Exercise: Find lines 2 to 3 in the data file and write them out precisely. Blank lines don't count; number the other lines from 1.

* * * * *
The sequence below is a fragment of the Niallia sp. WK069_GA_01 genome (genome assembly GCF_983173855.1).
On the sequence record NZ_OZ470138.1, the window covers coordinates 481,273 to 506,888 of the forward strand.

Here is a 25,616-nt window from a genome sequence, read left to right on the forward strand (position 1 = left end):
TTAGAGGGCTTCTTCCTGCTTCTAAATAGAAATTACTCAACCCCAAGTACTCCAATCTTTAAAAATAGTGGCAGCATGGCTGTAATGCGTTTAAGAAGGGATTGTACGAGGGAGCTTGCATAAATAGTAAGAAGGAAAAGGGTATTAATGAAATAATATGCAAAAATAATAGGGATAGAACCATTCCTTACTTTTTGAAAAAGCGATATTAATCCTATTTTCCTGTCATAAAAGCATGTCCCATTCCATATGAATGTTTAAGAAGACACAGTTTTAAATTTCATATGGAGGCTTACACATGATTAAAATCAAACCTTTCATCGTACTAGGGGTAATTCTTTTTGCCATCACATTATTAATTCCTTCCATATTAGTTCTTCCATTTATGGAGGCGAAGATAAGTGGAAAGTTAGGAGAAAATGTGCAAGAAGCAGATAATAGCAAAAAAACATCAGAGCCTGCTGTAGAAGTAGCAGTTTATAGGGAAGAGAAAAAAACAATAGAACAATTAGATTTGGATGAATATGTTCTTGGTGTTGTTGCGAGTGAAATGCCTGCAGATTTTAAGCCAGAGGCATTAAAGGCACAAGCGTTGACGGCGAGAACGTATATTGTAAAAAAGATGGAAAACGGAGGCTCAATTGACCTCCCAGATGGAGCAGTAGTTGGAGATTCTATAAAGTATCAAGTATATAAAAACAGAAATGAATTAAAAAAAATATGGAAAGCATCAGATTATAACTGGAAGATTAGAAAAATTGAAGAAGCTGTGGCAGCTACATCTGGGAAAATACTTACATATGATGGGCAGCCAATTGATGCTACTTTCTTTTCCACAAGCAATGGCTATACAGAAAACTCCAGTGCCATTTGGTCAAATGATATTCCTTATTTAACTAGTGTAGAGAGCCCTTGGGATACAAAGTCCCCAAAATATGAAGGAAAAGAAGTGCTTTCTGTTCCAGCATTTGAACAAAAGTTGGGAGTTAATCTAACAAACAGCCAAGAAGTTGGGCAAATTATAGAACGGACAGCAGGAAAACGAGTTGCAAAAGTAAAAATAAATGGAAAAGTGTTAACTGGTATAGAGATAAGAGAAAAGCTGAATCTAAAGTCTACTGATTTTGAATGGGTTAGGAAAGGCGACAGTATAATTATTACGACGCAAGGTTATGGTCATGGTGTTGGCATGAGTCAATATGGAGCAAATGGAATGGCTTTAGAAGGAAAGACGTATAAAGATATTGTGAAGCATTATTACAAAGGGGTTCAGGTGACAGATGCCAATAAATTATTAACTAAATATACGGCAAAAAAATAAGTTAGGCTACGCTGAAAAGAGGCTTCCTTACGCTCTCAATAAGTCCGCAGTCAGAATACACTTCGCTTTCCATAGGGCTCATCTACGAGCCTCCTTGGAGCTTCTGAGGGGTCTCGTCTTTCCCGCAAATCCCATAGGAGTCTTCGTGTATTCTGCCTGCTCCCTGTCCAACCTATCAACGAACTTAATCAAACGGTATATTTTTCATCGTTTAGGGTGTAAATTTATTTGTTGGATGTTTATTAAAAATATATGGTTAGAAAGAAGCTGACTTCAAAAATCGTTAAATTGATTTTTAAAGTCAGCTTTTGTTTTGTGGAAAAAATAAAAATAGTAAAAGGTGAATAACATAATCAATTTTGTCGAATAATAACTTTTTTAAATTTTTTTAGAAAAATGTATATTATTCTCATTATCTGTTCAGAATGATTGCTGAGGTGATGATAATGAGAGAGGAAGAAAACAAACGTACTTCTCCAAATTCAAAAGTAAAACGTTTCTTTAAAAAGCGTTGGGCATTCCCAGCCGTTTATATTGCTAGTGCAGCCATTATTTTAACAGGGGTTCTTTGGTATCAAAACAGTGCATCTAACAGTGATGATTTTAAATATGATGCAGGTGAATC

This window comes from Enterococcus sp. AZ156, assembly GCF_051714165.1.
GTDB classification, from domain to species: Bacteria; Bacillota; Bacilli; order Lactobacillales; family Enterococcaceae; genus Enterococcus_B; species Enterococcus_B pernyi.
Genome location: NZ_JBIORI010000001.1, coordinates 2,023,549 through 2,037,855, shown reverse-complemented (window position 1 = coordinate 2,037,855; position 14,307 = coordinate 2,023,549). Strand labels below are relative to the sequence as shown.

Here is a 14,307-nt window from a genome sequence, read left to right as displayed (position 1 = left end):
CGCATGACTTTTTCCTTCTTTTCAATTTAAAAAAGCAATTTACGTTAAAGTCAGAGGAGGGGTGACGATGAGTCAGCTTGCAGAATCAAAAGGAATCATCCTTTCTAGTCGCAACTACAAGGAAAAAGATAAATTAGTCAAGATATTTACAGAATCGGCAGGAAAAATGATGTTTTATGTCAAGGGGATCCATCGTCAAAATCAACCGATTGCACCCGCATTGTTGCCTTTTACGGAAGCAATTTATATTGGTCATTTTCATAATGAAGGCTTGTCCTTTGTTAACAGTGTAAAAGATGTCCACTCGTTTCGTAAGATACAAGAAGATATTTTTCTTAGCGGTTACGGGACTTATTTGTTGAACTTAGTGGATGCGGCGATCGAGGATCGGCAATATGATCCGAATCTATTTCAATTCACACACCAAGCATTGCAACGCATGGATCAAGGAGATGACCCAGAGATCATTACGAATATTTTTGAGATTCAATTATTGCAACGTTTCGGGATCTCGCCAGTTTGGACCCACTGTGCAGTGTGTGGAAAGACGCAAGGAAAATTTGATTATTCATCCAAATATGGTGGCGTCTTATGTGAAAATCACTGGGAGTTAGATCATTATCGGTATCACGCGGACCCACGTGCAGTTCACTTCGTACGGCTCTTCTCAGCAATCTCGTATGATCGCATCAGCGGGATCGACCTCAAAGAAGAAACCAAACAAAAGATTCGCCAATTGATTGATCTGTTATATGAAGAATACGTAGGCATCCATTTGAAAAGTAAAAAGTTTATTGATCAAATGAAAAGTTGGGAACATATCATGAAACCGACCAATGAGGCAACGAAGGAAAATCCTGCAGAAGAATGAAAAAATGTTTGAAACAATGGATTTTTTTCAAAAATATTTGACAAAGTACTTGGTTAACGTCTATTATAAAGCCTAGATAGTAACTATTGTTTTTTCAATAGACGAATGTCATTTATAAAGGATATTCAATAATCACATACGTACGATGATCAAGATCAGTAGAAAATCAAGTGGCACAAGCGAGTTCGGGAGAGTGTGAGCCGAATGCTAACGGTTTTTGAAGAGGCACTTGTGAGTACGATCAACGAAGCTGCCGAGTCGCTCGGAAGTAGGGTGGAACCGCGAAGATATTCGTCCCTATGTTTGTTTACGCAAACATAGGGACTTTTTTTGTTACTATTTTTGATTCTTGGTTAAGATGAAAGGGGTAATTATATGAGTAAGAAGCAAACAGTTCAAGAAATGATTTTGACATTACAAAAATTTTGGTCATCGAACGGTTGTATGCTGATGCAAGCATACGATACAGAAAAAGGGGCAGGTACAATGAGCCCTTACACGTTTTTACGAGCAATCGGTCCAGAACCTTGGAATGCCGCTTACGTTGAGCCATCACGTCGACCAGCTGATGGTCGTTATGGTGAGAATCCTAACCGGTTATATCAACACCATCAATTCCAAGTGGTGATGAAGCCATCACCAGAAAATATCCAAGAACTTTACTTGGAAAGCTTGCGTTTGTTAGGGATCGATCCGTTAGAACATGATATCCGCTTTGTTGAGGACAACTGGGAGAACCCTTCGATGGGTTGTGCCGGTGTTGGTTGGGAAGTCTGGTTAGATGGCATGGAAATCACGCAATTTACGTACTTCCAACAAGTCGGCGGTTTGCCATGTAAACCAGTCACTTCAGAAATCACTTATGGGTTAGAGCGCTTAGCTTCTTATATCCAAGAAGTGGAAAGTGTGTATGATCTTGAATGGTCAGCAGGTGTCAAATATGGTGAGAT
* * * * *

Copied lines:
On the sequence record NZ_OZ470138.1, the window covers coordinates 481,273 to 506,888 of the forward strand.

Here is a 25,616-nt window from a genome sequence, read left to right on the forward strand (position 1 = left end):